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Just had a new boiler fitted that needed a new gas feed which runs against the front of the house, including under the front door. Its clipped to the wall but the plumber recommends boxing it in near the door so it doesn't get kicked etc. I understand that if you lay central heating hot water pipes in concrete you should sleeve them to leave a bit of an expansion gap and stop them rubbing against the concrete as they heat/ cool. Do gas pipes need to be wrapped - I am hoping to make a concrete step to bury the pipe safely out of harms way.
Try “Tallon” plastic boxing. It fixes to the pipe clips, is white plastic and should last for ever
Have a look at https://copperplumbing.org.uk/sites/defau...ting_0.pdf
I think you will need to run the pipe in sleeving with a flexible fireproof seal at at least one end. The sleeving should be built into the concrete. You are going to need to cut/join the pipe to put the sleeving round it (or rather your gas safe engineer is going to need to cut/join the pipe).
Why didn't you ask the plumber (who I assume was a gas safe engineer) this question?
concrete attacks copper so that is the true reason embedded pipes must be sleeved or wrapped.
I would leave a gap between the step and the pipe so its protected but not embedded.
talon pvc boxing also good idea as Gary suggested although not sure if ok externally. however this is only compatible with talon clips.
Standard concrete does not attack copper pipe. Concrete high in sulphur and chlorides may attack the copper.
The reason you sleeve copper pipe is to allow for thermal expansion.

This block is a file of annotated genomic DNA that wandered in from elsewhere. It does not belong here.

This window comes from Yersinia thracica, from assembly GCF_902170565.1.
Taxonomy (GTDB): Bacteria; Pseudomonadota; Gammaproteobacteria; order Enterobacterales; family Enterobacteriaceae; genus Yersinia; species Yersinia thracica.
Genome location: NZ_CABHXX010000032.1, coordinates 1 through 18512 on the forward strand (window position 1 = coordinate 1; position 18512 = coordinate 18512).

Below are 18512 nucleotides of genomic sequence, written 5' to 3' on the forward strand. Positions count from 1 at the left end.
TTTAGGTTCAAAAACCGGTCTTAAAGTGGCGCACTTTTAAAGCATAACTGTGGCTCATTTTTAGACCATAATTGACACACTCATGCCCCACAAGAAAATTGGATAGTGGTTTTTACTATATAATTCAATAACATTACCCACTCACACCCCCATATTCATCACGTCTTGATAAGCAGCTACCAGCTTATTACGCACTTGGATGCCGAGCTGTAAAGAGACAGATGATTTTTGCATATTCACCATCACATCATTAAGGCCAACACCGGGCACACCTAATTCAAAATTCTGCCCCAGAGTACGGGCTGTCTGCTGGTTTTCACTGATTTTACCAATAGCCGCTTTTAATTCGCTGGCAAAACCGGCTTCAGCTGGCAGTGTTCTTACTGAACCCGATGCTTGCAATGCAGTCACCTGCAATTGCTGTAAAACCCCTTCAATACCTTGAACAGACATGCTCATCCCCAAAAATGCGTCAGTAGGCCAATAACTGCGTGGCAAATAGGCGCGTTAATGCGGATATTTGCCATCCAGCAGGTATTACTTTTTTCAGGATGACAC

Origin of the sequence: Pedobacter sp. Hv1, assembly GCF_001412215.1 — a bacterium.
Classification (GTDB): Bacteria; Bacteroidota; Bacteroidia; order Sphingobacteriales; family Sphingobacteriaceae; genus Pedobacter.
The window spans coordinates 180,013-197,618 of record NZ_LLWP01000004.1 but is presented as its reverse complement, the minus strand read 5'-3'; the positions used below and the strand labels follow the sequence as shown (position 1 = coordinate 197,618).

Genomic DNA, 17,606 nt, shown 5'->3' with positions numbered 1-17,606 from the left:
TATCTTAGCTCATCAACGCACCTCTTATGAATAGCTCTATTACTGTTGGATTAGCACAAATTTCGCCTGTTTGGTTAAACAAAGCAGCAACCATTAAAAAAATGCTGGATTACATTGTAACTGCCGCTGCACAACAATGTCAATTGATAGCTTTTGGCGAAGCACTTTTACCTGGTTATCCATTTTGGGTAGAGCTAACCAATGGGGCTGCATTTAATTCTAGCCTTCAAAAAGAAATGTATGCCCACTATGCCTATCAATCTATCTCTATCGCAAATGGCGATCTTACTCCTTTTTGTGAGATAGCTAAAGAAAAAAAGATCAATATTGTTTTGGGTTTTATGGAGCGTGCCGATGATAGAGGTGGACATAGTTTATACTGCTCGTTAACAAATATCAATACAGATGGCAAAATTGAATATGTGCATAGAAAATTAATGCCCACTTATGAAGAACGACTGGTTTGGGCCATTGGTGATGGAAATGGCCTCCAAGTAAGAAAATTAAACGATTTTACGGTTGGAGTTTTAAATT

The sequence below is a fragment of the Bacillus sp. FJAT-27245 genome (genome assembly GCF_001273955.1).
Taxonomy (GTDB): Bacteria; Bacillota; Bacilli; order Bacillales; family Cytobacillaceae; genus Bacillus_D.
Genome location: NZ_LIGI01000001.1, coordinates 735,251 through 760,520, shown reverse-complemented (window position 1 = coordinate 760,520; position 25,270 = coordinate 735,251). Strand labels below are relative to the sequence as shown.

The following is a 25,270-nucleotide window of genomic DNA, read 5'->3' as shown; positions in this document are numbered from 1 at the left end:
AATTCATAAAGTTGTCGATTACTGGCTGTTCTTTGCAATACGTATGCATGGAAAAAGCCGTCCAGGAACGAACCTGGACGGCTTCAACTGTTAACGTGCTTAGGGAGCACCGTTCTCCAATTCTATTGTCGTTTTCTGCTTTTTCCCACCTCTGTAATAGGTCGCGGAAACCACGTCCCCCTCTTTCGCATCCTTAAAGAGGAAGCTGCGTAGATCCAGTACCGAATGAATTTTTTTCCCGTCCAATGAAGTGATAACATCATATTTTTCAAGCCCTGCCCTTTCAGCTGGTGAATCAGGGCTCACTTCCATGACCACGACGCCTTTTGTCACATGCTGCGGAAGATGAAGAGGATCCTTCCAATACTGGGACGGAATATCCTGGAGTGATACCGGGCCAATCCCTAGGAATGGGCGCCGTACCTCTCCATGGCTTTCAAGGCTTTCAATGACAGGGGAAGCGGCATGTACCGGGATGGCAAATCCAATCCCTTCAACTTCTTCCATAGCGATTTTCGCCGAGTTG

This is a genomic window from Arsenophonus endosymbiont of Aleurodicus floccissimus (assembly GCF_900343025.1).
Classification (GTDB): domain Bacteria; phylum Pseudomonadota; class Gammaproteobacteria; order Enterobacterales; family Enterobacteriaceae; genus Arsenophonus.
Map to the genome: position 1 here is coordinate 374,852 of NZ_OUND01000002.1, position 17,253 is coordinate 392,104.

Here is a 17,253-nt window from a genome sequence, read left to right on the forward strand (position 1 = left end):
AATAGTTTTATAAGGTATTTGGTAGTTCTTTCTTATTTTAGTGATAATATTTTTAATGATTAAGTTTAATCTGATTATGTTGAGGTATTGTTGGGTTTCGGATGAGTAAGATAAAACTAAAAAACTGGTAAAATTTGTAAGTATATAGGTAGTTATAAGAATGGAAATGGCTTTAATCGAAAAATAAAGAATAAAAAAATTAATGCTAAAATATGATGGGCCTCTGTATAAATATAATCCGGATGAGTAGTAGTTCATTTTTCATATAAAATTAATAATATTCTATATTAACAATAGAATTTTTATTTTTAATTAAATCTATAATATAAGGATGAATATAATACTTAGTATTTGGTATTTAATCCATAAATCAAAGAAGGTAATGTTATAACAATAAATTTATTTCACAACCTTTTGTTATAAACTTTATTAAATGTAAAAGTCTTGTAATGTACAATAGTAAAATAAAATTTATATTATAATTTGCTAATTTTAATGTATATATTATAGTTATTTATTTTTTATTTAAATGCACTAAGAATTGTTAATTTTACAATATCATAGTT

your links are to docs. dated 1970 and 1965. back then pipes were often embedded in concrete and it is not uncommon now for property owners and their insurance companies to pay the price in sorting out resulting water damage. only a fool would not wrap or isolate copper pipes as who can be sure what aggressive impurities are contained not only within the cement but also and especially the fines, aggregates, additives and contaminants!
sleeving is not for thermal movement; provision for movement is only needed where copper pipes enter/ exit the concrete the embedded concrete surround as this is the weak point where stresses will be concentrated. the thermal movement provision is not achieved by sleeving but a transverse section of pipe.
the last time we disagreed you also were talking nonsense.
Internal gas pipes are usually copper and are therefore wrapped if going in concrete because (as said above) the concrete corrodes the copper, so you don't want concrete coming into contact with copper (same for water pipes). However, external gas mains are usually a type of plastic therefore no wrapping necessary. I've had several gas mains put in over the years and the pipes have always been plastic and never wrapped. It is a good idea to box in the external plastic pipe that runs up the wall to stop it getting knocked.
If you are using MDPE pipe above ground, you will need to get one that is treated to survive exposure to UV or sheath it in something that will protect the pipe from UV, otherwise you will need to change the pipe regularly (probably annually). See page 24 of https://www.gpsuk.com/uploads/docs/1636.pdf. With external gas meters, the MDPE pipe is geneally protected from UV where it leaves the ground by poly carbonate pipe.
Any plastic pipe inside the building (i.e. as soon as it enters the wall) needs to be sheathed in metal. Plastic pipe can not exit the building, only enter it. See regulation 5(2)b of the GS(IaU)R 1988 https://www.legislation.gov.uk/uksi/1998/...ion/5/made
Yes - forgot to mention. The plastic pipe above ground is sheathed by what they call a 'hockey stick' due to the shape - but it's still better to box this against knocks.